If you’re a developer interested in robots, you may have heard the news—we’re experiencing a “moment” in cloud robotics services. In under four months (late September 2018 to early January 2019), four technology titans stepped forward to stake major claims in this space. This. Is. Not. An. Accident.
Cloud-based services—from environment navigation to computer vision to fleet management—have the potential to make owning, coding, and managing robots way more efficient. Cloud robotics services that take the pain out of the robot development lifecycle are a vital step forward on the path to increased robot affordability and ease of development, especially for small- and medium-sized businesses.
More to the point, with Amazon, Google, Honda, and Microsoft all piling into the same niche in rapid succession, cloud robotics services may also be the path to increased profitability for those companies who can hold significant mindshare.
But this is a post about development, not investment, and (I hope) you may be thinking about coding for robots yourself. We’ll take one view into this high-growth world — cloud services that can be used by physical robots — and check out the landscape from a developer’s perspective.
Cloud robotics services (and what’s not)
In some sense, any cloud service a robot can access is a cloud robotics service. But we’re looking at robot-specific cloud services today. From shared location data to world simulators, these are cloud services that are intended to make coding robots easier.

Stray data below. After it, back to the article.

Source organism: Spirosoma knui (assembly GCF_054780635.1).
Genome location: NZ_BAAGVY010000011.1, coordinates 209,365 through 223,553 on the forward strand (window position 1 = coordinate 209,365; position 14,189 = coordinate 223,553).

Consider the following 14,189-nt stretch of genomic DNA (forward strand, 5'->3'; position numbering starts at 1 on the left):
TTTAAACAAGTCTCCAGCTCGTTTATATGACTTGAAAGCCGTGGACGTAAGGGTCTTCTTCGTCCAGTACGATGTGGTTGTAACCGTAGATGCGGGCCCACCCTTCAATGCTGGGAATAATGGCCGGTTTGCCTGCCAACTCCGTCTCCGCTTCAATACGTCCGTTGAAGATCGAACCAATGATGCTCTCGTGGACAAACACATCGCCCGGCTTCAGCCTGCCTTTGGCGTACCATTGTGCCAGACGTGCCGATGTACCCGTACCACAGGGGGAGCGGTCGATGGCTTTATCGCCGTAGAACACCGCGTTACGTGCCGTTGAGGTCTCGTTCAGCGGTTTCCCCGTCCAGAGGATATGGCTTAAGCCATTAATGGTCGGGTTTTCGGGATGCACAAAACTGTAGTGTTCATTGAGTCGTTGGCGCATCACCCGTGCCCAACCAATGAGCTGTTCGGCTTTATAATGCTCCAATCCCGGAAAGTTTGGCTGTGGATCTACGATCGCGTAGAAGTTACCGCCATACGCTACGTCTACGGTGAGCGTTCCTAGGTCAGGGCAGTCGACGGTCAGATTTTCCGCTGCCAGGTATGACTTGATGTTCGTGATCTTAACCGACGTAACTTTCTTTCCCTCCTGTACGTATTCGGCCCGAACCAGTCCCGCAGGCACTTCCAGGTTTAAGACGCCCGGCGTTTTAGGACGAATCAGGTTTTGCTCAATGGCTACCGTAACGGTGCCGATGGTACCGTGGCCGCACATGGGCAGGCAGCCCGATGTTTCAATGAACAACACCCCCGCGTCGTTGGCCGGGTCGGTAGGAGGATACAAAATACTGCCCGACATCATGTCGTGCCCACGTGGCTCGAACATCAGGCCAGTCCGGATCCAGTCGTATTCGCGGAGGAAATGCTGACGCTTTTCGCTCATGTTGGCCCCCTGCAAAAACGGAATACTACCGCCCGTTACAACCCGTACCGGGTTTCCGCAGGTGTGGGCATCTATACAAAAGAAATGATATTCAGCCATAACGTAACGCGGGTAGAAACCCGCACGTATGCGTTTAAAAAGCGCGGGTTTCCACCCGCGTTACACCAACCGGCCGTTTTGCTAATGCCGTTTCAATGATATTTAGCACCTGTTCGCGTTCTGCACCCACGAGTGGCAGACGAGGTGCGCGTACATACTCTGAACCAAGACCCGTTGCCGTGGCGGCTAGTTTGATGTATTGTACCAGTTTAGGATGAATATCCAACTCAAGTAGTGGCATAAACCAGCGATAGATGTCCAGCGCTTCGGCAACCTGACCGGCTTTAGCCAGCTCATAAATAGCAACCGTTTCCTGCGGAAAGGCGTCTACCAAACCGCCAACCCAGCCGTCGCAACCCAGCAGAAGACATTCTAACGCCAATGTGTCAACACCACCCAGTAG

What are we not looking at?
Robots as a service (plus the cloud). What do businesses want? Low capital expenditures plus mad robot capabilities! Hence the rise of robot rentals—on-location at your business—with cloud-enabled, pay-as-you-go services attached. Hirebotics is a good example.
Robots in the cloud. Want to try your hand at programming a remote physical robot that’s accessible over the cloud? Of course you do. Take a look at these:
• rerobots provides the ability to try “experimental robotics equipment” including our own Misty I Developer Edition prototypes.
• Georgia Tech’s Robotarium supplies access to their GRITSBot swarm robots.
These are all cool topics, but they’re not for us today.
The biggest and newest
I’m including announcement dates with these cloud robotics services, as it’s amazing to see just how much movement is happening right now.
• Honda Robotics as a Service Platform (Jan 2019) — Introduced with CES, Honda has large aspirations for their robotics as a service platform. Details remain limited, but providing standardized, cloud-based data services for diverse robots seems central. And they do mean diverse — robots shown run the gamut from home to commercial to vehicular. And the API/SDK layer intends to cover a lot of ground as well: data, communication, robotic “cooperation”, and other services. In the absence of details, we can only surmise that as a longtime maker and user of personal and industrial robots, Honda may be evaluating externalizing and making generic some of the services they’ve refined for internal use.
• Amazon AWS RoboMaker (Nov 2018) — This service not only eases integration of the open-source ROS framework with Amazon’s cloud-based machine learning services, it adds true robot-specific value as well. AWS RoboMaker includes an IDE to make coding with ROS easier, a robot simulation service with pre-built worlds, and robot fleet management that even handles OTA updates. There’s a lot here for developers who are already comfortable with ROS and accustomed to the AWS pay-as-you-go pricing model. And as with Honda, given Amazon’s rumored upcoming home robot, these too may be services that are externalized versions of ones that Amazon has already been using in-house.